Bill Viola / Michelangelo: Life, Death, Rebirth

Author: Miha Kosir

May 26, 2019

What is life, what is death, is there a rebirth? These are the big questions arising with the first spark of self-awareness. But what are the answers? A recent exhibition at the Royal Academy of Arts entitled Bill Viola / Michelangelo: Life, Death, Rebirth displayed some of the finest drawings by versatile renaissance artist Michelangelo [...]

Anglo-Saxon Kingdoms – Art & Sacred Work in the English Middle Ages

Author: Siobhan Cait Farrar

March 27, 2019

Anglo-Saxon Kingdoms: Art, Word, War is an exhibition currently running at the British Library and represents a comprehensive exhibit of significant Anglo-Saxon books and precious artefacts. It opens with an extraordinary funerary artefact from the 5th century, the Loveden Hill Urn. Upon the lid of the urn sits an ancient figure, known as the Spong [...]

Rodin and the Art of Ancient Greece: the transcendent reality of sculpture

Author: Siobhan Cait Farrar

September 14, 2018

This Spring, the British Museum opened the exhibition ‘Rodin and the Art of Ancient Greece’, which formed a poetic tripartite tribute to the artist, his love of ancient Greek sculpture and of the British Museum itself − Rodin famously spent hours studying the museum collections. Side by side were maquettes, marbles and famous bronzes of [...]

Daring to Dream of a New and Better World -Q&A with Yaron Barzilay

Author: Manjula Nanavati

January 21, 2018

Tall, trim and relaxed in any environment, Yaron Barzilay smiles easily, but weighs his words very carefully. Understated and well-read, he punctuates his conversations unexpectedly, with an incisive colloquial humor that betrays his acute sense of the current socio-economic and political climate, and his capacious grasp of India’s history and mythology. Professionally, Yaron Barzilay is [...]

Raphael: The Drawings

Author: Siobhan Farrar

October 19, 2017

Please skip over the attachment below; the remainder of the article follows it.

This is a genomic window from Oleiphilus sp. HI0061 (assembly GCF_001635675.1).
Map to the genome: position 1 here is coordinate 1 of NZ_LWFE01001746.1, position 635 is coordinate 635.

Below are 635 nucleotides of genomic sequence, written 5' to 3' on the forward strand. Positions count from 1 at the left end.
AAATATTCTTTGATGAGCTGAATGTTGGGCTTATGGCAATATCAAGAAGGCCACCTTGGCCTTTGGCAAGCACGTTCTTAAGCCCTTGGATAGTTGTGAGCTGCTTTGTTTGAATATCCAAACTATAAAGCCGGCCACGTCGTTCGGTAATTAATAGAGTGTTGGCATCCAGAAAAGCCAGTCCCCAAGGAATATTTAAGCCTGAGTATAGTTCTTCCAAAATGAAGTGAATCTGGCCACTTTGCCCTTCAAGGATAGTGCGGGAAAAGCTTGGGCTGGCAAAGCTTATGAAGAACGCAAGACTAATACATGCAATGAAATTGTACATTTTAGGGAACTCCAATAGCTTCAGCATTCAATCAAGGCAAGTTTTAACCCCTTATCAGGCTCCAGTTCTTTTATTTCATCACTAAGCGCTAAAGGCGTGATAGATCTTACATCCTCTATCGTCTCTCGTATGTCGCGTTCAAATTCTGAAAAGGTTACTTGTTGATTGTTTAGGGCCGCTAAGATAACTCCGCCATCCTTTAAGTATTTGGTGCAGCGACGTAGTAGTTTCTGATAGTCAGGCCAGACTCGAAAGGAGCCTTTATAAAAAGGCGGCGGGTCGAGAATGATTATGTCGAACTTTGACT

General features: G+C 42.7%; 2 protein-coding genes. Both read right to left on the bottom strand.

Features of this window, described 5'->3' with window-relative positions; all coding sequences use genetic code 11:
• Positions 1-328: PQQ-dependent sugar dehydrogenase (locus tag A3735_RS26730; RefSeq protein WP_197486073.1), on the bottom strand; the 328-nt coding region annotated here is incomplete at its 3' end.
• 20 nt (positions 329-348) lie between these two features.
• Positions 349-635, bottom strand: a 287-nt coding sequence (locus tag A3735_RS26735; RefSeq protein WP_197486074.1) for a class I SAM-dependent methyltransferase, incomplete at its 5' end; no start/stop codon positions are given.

Raphael was born in 1483 and by the age of 17 he had been given the title of ‘Magister’, meaning independent master. This exhibition of his drawings and studies at the Ashmolean Museum in Oxford takes a look at the essence of the artist. The opening lines of the exhibition’s guide read as follows: ’Drawing [...]

Renaissance Art and the Enigmatic Genius of Giorgione

Author: Agostino Dominici

July 25, 2016

The Royal Academy of Arts has recently put together an excellent exhibition presenting some of the greatest painters of the high Renaissance (c. 1490-1530) in a single show. The main intent of the exhibition was to revisit in particular the enigmatic figure of Giorgione, considered by many to be the founder of Venetian painting of [...]

The Brilliance of the Bard!

Author: Siobhan Farrar

June 10, 2016

It is quite remarkable to consider how many words and phrases in regular use today were first penned by William Shakespeare. The literary critic Bernard Levin picked out a few of them: “If you have ever been tongue-tied, a tower of strength, hoodwinked or in a pickle, if you have knitted your brows, made a [...]

Revival of the Renaissance

Author: Yaron Barzilay

January 20, 2016

Philosophy is an approach to life, a search for a way to try to live a little bit better, a little bit truer, everyday. But by what moral standards should we judge our actions? There is a difference between being immoral, and being amoral. Amoral means that there is no recognition of right and wrong [...]